3. Carry flares or triangles to use to mark your location once you get to the side of the road. Marking your vehicle's location to give other drivers advance warning of your location can be critical. Remember to put on your hazard lights!
  4. In the case of a blowout or a flat tire, move the vehicle to a safer place before attempting a repair - even if it means destroying the wheel getting there. The cost of a tire, rim or wheel is minor compared to endangering your safety.

Source: Insurance Information Institute; http://www.iii.org/ The information on this site is general in nature. Any description of coverage is necessarily simplified. Whether a particular loss is covered depends on the specific facts and the provisions, exclusions and limits of the actual policy. Nothing on this site alters the terms or conditions of any of our policies. You should read the policy for a complete description of coverage. Coverage options, limits, discounts and deductibles are subject to availability and to individuals meeting our underwriting criteria. Not all features available in all areas.

Insurance is underwritten by The Travelers Indemnity Company and its property casualty affiliates, One Tower Square, Hartford, CT. For a complete list of personal insurance underwriting companies, click here.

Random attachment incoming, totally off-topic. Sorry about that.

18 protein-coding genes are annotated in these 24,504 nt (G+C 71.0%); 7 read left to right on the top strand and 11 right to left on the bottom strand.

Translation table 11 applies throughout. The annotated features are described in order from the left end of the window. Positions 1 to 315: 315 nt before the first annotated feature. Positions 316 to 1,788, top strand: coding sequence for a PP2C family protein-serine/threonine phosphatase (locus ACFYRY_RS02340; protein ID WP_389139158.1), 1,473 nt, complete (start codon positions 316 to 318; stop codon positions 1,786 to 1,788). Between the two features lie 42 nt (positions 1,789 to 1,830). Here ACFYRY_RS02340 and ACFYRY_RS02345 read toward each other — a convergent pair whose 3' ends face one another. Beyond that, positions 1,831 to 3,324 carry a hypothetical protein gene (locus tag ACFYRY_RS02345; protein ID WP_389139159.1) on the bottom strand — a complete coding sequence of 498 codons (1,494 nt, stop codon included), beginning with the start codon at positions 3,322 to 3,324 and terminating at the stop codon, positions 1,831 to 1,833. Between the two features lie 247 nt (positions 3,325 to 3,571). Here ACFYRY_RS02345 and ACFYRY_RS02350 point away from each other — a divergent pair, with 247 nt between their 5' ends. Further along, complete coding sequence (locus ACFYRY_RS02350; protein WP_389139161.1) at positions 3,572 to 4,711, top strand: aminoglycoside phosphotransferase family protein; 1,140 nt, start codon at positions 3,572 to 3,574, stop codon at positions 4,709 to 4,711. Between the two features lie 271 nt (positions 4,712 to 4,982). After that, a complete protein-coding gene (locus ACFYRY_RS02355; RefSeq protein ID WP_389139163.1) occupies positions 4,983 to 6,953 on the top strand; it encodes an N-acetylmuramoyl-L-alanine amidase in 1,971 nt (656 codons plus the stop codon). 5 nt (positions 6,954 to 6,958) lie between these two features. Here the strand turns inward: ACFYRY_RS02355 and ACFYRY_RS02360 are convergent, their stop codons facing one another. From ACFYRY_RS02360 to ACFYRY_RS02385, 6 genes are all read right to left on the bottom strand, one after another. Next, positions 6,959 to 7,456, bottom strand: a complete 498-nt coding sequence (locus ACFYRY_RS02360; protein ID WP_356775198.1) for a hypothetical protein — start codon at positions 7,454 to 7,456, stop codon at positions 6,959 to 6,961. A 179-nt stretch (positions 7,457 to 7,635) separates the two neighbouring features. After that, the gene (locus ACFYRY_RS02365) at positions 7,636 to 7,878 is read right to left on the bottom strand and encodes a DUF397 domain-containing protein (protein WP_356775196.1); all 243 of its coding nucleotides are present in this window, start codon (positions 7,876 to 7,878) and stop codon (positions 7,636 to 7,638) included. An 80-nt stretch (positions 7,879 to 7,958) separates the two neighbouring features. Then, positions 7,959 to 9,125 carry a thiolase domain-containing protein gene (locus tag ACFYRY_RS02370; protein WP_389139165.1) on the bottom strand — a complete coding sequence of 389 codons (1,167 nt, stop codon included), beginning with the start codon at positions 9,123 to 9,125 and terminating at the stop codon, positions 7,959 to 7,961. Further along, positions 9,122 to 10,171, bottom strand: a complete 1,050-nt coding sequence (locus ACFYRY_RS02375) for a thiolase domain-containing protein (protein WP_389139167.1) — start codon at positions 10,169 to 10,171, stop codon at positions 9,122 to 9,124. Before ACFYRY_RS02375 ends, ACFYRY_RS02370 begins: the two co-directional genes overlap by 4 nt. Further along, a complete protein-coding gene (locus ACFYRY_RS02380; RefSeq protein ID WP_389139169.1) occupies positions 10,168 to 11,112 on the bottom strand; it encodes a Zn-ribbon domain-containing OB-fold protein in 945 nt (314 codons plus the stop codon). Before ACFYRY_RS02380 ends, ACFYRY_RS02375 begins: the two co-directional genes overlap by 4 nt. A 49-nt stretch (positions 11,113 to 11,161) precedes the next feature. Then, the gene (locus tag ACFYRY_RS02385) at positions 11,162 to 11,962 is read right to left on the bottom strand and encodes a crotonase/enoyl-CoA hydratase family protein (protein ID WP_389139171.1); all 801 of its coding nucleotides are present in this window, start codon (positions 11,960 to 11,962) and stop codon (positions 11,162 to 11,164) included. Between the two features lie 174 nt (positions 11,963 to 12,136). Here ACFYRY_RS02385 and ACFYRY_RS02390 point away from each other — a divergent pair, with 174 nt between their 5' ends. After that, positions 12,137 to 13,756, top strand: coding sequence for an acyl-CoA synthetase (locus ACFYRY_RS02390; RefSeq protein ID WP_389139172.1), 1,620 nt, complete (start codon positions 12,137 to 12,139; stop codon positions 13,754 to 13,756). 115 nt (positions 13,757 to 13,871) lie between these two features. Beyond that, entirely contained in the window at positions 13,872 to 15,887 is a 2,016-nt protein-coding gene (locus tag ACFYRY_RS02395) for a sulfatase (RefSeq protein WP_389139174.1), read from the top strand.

Grilling safely

Author TonyScurich , 5/11/2015

shish-kebabMany Americans fire up the grill when the weather is warm, especially during summer holidays and family get-togethers. This adds up to more than three billion barbecues a year. But serious accidents can occur without proper precautions.

Here are some important tips to help you keep danger away when you are enjoying food and fun:

Choose a safe location for your grill. According to the National Fire Protection Association, more than one-quarter (27%) of home structure fires involving grills started on a courtyard, terrace or patio and 29% started on an exterior balcony or open porch.* Keep grills on a level surface more than 10 feet away from the house, garage, deck rails or other structures. Keep away from children, pets, landscaping and overhanging branches. Grills should not be used on a balcony or under an overhang.

Grill outside only! Never use a grill in a garage, vehicle, tent or other enclosed space, even if ventilated, due to risk of harmful carbon monoxide buildup.

Keep gas grills and supplies safe. Always store gas grills – and propane tanks – outside and away from your house. Turn off valves if the odor of gas is detected or when not in use. Check at least annually for leaks in the connections.

Use the right fuel the right way. While starting and maintaining the flame in a charcoal grill can be challenging, avoid shortcuts. Only use starter fluids intended for these grills. Never use gasoline or too much starter fluid. If the fire is too low, rekindle with dry kindling and more charcoal if needed. Avoid adding liquid fuel because it can cause a flash fire. Do not leave grill unattended.

Do not forget post-grilling safety. Keep your grill clean by removing grease or fat buildup from the grills and in trays below the grill. If using a charcoal grill, dispose of coals by soaking them in water to let them cool completely and placing them in a closed metal container away from your home, garage or deck. Be aware that grills themselves remain hot long after extinguished.